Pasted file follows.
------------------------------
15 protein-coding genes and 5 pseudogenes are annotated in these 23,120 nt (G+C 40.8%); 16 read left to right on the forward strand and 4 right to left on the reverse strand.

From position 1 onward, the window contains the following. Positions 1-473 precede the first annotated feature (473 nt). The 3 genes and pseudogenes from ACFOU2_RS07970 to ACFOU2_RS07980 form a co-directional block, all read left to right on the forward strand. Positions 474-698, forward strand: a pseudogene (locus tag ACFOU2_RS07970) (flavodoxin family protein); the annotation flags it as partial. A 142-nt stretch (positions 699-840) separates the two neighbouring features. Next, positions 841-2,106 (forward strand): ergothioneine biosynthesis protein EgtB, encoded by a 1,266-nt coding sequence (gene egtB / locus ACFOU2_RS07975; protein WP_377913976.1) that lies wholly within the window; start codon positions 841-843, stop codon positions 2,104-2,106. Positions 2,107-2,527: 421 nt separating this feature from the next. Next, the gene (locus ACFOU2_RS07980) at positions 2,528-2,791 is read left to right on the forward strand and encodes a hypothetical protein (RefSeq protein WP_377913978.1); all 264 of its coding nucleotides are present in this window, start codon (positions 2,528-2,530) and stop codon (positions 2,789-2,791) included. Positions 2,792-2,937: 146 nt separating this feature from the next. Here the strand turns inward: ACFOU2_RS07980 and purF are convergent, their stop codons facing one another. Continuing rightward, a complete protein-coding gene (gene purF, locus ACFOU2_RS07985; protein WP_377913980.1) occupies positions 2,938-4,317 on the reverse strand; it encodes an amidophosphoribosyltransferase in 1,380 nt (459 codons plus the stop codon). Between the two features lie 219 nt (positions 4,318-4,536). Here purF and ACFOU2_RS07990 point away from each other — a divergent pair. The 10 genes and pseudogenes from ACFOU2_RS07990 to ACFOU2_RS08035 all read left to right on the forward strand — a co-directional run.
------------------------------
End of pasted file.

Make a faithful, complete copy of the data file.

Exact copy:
15 protein-coding genes and 5 pseudogenes are annotated in these 23,120 nt (G+C 40.8%); 16 read left to right on the forward strand and 4 right to left on the reverse strand.

From position 1 onward, the window contains the following. Positions 1-473 precede the first annotated feature (473 nt). The 3 genes and pseudogenes from ACFOU2_RS07970 to ACFOU2_RS07980 form a co-directional block, all read left to right on the forward strand. Positions 474-698, forward strand: a pseudogene (locus tag ACFOU2_RS07970) (flavodoxin family protein); the annotation flags it as partial. A 142-nt stretch (positions 699-840) separates the two neighbouring features. Next, positions 841-2,106 (forward strand): ergothioneine biosynthesis protein EgtB, encoded by a 1,266-nt coding sequence (gene egtB / locus ACFOU2_RS07975; protein WP_377913976.1) that lies wholly within the window; start codon positions 841-843, stop codon positions 2,104-2,106. Positions 2,107-2,527: 421 nt separating this feature from the next. Next, the gene (locus ACFOU2_RS07980) at positions 2,528-2,791 is read left to right on the forward strand and encodes a hypothetical protein (RefSeq protein WP_377913978.1); all 264 of its coding nucleotides are present in this window, start codon (positions 2,528-2,530) and stop codon (positions 2,789-2,791) included. Positions 2,792-2,937: 146 nt separating this feature from the next. Here the strand turns inward: ACFOU2_RS07980 and purF are convergent, their stop codons facing one another. Continuing rightward, a complete protein-coding gene (gene purF, locus ACFOU2_RS07985; protein WP_377913980.1) occupies positions 2,938-4,317 on the reverse strand; it encodes an amidophosphoribosyltransferase in 1,380 nt (459 codons plus the stop codon). Between the two features lie 219 nt (positions 4,318-4,536). Here purF and ACFOU2_RS07990 point away from each other — a divergent pair. The 10 genes and pseudogenes from ACFOU2_RS07990 to ACFOU2_RS08035 all read left to right on the forward strand — a co-directional run.